A list of all the works (some 45 commentaries on various parts of Canon law) attributed to Mariano Sozzini the Elder and the extant codices is found in Nardi (1974, pp. 150-164) who supplies the best (and for now the only) intellectual biography of Mariano. Nardi’s student R. Bargagli (2000) did the same for the son Bartholomeo Mariano. Nardi lists the sixteenth-century editions of the collective works (including the collected recollectae or repetitiones) by Marianus Sozzinus: “Trattati e repetitiones sul II libro delle Decretali” (see P. Nardi, 1974, pp. 173-174): Pavia, 1514: “Marianus Sozinus super decretales...Tractatus de foro competenti, Tractatus de libelli oblatione; Tractatus de litis contestatione; Tractatus de mutuis petitionibus...”; Lyon, 1533; Lyon, 1547; Francfurt, 1583.
There are apparently three other codices that contain either all (as found in our manuscript), or only certain or other additional recollectae on the tituli from Book II of the Decretals, listed by Nardi (1974), pp. 152-155. These are: Lucca, Biblioteca Capitolare Feliciana, cod. 397, ff. 12-228, “Lect. Super quibusdam titulis libri II Decretalium” (X. 2. 2-5); the same text in Bologna, Biblioteca del Collegio di Spagna, cod. 215, ff. 56-280; - Vatican, BAV, cod. Ross. 840, ff. 244v-256v, “Rep. Quod di super rebus et Si autem in c. Quoniam frequenter, Ut lite non contestata (X.2.6.5, 7-8), with a colophon very close to the one in the present manuscript: “Laus deo clementissimo Marianus Sozzinus de Senis dedit has recollectas a die prima novembris 1451 usque ad diem 1454 quas ego Firmanus domini Angeli de Guidonibus de Perusio sub eo scripsi. Laus Deo”; the same text in Lucca, Biblioteca Capitolare Feliciana, cod. 397, ff. 252-266. In addition, for information an example of Marianus Sozzino’s own hand is found in Ascheri (ed.), 1996, fig VII, p. 26 (Archivio dell’Università, ms 1., f. 76v: “Sottoscrizione autografa e sigillo di Mariano Sozzini”). Are some of the annotations in this manuscripts by the hand of the Master? Only an in-depth investigation of the codices might allow for further conclusions.
The division of labor found in this manuscript is quite interesting, and the scribes have tried hard to make sure the text flows even if there are so many different hands at work. Similar colophons in other codices seem to point to a common milieu of production for these fair copies of Sozzini recollectae or reportationes. Proper comparison of the extant manuscripts and also a larger study on “recollecatae” (how they were assembled, who copied them, how the fair copies were put together, who annotated them) would certainly prove enlightening. This is a wonderful manuscript for the student of canon law, both for the material lay-out and its content.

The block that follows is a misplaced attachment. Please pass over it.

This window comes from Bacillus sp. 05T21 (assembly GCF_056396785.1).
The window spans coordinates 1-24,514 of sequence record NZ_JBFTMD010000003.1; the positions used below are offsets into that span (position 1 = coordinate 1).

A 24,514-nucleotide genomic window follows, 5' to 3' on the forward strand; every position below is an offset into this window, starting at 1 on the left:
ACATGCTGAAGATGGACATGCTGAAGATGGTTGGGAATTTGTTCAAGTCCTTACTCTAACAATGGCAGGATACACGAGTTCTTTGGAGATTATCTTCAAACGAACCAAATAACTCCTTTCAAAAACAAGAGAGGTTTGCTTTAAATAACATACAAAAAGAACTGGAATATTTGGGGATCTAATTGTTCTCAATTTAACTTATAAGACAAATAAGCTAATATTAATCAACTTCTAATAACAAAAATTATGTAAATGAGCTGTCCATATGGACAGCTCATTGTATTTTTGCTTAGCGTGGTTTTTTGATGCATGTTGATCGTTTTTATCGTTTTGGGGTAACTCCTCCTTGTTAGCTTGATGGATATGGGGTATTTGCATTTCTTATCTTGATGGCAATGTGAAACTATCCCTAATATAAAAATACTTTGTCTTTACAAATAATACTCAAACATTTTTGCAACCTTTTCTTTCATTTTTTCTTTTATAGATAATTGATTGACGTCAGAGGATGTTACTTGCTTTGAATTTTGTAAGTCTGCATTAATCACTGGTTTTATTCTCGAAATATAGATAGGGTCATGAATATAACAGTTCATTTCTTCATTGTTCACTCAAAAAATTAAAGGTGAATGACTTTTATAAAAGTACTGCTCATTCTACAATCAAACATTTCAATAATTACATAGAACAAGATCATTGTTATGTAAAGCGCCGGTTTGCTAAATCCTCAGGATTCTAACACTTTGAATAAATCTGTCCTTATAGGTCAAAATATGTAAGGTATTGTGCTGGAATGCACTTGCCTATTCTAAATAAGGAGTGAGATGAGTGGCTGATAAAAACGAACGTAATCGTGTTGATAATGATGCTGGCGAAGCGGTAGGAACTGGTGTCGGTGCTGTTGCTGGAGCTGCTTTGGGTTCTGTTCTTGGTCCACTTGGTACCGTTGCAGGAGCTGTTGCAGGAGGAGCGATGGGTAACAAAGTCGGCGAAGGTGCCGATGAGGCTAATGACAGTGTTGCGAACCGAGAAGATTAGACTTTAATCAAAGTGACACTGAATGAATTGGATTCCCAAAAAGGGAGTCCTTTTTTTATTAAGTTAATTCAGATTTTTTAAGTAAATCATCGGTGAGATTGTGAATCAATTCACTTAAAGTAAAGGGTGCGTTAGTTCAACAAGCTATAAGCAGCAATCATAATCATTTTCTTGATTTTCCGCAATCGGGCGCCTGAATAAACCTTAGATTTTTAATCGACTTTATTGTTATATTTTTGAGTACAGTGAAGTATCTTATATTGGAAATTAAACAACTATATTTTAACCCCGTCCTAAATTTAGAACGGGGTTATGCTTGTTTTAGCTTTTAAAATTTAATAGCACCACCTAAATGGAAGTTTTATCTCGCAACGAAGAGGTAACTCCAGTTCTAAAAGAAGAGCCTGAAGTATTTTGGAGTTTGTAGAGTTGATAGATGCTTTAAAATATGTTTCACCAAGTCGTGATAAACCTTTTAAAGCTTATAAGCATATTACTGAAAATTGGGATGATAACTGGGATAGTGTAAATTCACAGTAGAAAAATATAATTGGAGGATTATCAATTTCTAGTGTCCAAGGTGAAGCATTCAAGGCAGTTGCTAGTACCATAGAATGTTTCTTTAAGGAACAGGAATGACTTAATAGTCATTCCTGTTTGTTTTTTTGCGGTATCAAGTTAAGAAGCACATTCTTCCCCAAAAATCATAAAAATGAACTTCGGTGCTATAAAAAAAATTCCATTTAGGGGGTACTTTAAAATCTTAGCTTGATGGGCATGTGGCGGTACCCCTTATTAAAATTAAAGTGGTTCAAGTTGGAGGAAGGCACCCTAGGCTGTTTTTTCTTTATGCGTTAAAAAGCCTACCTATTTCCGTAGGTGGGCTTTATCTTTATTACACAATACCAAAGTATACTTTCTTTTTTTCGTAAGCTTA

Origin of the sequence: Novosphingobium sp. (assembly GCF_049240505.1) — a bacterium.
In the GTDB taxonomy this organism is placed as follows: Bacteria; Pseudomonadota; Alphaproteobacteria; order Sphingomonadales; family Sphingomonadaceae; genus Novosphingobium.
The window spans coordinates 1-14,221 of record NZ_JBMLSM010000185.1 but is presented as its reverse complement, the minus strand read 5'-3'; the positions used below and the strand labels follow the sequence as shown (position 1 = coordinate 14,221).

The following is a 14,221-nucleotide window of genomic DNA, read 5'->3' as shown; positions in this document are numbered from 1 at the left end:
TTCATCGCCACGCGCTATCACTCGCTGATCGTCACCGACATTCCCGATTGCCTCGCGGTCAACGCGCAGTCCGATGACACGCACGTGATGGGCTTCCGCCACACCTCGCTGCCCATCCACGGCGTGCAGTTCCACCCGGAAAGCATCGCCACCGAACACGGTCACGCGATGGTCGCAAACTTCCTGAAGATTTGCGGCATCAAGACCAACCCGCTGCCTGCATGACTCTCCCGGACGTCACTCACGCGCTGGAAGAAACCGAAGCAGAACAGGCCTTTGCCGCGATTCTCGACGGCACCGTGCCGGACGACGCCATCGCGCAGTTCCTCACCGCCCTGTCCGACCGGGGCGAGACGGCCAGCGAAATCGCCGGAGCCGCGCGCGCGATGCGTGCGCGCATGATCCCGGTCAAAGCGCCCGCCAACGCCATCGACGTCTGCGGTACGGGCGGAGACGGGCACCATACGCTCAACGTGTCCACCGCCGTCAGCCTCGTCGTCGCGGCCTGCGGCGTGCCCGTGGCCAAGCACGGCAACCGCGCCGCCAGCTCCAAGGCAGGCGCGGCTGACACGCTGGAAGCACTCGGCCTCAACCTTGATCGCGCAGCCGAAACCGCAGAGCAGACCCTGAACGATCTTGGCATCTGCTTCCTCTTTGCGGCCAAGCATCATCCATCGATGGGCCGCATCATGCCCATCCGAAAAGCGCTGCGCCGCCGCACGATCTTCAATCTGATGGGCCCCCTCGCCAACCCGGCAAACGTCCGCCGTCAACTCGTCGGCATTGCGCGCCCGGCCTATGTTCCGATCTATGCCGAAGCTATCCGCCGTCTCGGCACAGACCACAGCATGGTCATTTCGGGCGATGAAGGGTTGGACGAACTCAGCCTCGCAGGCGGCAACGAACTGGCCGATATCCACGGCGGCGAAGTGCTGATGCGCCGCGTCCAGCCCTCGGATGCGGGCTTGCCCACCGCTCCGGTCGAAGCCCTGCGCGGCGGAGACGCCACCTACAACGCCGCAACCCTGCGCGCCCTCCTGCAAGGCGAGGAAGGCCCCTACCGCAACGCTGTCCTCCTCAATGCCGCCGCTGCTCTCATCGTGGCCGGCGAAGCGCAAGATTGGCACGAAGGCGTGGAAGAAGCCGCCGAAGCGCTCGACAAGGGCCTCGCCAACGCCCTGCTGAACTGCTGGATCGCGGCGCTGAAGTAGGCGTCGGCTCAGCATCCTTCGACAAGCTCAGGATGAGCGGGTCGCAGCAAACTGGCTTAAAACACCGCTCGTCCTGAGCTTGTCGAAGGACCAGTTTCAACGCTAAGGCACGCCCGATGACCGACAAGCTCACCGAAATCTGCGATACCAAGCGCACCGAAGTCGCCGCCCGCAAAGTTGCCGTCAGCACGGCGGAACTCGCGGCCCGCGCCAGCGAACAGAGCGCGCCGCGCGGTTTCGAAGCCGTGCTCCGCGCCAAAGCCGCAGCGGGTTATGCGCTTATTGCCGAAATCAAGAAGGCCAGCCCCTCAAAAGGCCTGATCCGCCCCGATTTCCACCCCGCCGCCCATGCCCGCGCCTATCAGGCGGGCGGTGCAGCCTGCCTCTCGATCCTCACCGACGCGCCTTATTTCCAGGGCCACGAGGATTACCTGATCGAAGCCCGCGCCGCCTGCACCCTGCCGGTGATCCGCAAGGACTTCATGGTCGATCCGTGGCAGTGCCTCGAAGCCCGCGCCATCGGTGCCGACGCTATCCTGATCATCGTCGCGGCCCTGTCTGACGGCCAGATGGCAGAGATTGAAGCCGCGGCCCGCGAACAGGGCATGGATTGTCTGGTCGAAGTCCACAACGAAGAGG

Ascheri, M. Lo Studio e i testi. Il libro universitario a Siena (secoli XII-XVII). Catalogo della mostra, Biblioteca communale, 14 settembre-31 ottobre 1996, Siena, 1996.
Bargagli, R. Bartolomeo Sozzini: giurista e politico (1436-1506), Milano, 2000.
Friedberg, E. Corpus iuris canonici..., 2 vol. Leipzig, 1879-1881.
Minucci, G. and L. Kosuta. Lo Studio di Siena nei secoli XIV-XVI. Documenti e notizie biografiche, Milano, 1989.
Nardi, P. Mariano Sozzini. Giureconsulto senese del Quattrocento, Milano, 1974.
Nardi, P. “Note sulla scuola giuridica senese negli anni della caduta della repubblica”, Studi senesi, 87 (1975), pp. 195-200.
Nardi, P. Maestri e allievi giuristi nell’Università di Siena. Saggi biografici, Milan, 2009.
Troncarelli, F. “’Grata et iocunda est aequalitas’ Mariano Sozzini tra Medioevo ed Umanesimo”, Quaderni medievali 18 (1994), pp. 45-62
Mariano Sozzini, funeral sculpture (Museo Nazionale del Bargello)
Giovanna Murano, Shortlist of Canon Law Works – Go to incipit “Continuatur hec rubrica”
E. Friedberg, Corpus iuris canonici, Book II Liber secundus